What is Copper?
Minerals cannot be made in the body; therefore they need to be consumed through the diet. Copper is a very important trace mineral, as it is involved in many enzyme reactions in the body. Its health benefits are crucial for optimum health.
Copper is found in many foods, the best sources include seafood, beans, wholegrains, almonds, ...Read more avocado, broccoli, buckwheat, lentils, garlic, nuts, oats, blackstrap molasses and sunflower seeds. The highest source of copper in nature is oysters. Copper may also leach out of copper pipes into the drinking water supply, or into food by using copper cooking utensils.
What does Copper do in the body?
Copper plays an important role in maintaining many aspects of a healthy body. The benefits from copper are wide-ranging and include:
• The maintenance of normal connective tissue. Copper helps to protect the myelin sheath that covers nerves. It is also actively involved in the production of elastin that helps to keep skin flexible.
• Copper is also involved in the production of energy as ATP in the mitochondria of each cell.
• Copper works alongside Superoxide Dismutase to provide protection of the cell membranes from oxidative stress and damage.
• It is also a vital part of the healing process and ensures better wound healing.
• It is extremely important in its role in the functioning of the immune system.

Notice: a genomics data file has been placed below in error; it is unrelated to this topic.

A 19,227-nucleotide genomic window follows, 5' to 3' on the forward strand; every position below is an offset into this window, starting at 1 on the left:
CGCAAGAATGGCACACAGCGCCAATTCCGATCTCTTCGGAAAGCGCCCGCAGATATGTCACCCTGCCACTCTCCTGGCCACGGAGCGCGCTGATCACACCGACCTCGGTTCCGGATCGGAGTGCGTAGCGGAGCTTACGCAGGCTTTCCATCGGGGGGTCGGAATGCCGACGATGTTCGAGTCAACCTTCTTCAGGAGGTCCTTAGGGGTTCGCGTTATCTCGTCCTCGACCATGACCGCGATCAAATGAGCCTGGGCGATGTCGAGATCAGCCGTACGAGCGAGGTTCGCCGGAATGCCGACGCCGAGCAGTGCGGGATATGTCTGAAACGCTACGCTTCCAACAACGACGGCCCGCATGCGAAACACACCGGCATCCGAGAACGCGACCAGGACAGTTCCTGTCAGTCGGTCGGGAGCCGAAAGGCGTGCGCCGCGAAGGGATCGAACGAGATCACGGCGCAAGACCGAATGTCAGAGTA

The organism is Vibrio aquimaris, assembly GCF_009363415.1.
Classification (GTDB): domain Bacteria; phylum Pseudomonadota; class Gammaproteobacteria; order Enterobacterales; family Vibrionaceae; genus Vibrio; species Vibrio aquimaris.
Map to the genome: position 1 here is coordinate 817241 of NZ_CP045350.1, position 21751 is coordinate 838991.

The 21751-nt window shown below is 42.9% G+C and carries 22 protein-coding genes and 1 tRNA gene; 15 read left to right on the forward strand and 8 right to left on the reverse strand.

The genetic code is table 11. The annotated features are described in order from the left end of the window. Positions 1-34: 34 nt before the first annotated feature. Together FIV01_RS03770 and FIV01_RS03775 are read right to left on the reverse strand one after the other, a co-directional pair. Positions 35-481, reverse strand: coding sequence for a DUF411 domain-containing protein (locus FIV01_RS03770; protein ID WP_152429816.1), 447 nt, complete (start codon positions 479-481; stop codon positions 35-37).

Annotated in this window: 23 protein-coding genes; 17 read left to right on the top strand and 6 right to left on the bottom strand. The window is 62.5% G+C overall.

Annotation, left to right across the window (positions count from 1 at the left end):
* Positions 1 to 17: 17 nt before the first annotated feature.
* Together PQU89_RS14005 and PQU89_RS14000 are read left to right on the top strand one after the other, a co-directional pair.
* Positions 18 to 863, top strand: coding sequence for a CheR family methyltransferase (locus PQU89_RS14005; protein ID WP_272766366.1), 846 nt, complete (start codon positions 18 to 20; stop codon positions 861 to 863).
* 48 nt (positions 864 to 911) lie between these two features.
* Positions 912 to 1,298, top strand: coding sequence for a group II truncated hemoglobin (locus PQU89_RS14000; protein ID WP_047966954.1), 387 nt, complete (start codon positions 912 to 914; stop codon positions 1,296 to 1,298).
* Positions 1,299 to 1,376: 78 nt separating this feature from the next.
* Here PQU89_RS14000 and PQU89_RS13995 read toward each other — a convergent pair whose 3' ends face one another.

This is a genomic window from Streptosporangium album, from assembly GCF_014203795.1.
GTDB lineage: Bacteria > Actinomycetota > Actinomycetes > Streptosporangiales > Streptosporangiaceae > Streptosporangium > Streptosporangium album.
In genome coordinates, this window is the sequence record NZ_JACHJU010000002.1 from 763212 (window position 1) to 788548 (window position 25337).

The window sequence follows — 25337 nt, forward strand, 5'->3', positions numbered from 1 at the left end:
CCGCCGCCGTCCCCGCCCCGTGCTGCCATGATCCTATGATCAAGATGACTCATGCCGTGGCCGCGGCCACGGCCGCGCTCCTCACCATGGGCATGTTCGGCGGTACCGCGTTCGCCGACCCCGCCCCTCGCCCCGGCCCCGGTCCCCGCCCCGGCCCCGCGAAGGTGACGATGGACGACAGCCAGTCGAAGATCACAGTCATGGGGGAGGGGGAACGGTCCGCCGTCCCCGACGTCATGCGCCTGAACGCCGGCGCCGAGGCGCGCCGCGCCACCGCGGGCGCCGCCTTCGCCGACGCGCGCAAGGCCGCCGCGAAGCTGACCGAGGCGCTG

• This mineral is also a vital component of the dark pigment melanin, which provides colouration to the skin, hair and eyes. Premature greying of hair may be due to a copper deficiency.
• Copper helps in the absorption of iron from the intestinal tract, as well as the release of iron from its primary storage sites such as the liver. By aiding the absorption of iron from food, this in turn ensures a healthy red blood cell count, which results in better oxygenation of the organ systems and the body overall.
How can I take Copper?
As copper is a trace mineral there is a fine line between what is enough and what is too much. There is also a question of balance, for example absorbing too much copper will may result in lower zinc levels and vice versa. There are also certain medications that may cause your body to increase it’s excretion of copper. There are also other instances where copper may build up in the body. Ultimately people metabolise copper at different rates, and this needs to be assessed by a Nutritional Therapist or Healthcare Practitioner. If you are found to be low in copper there are a number of copper supplements available, also popular is the combined zinc and copper supplement. Call and speak to one of our Nutritionists for more help or advice.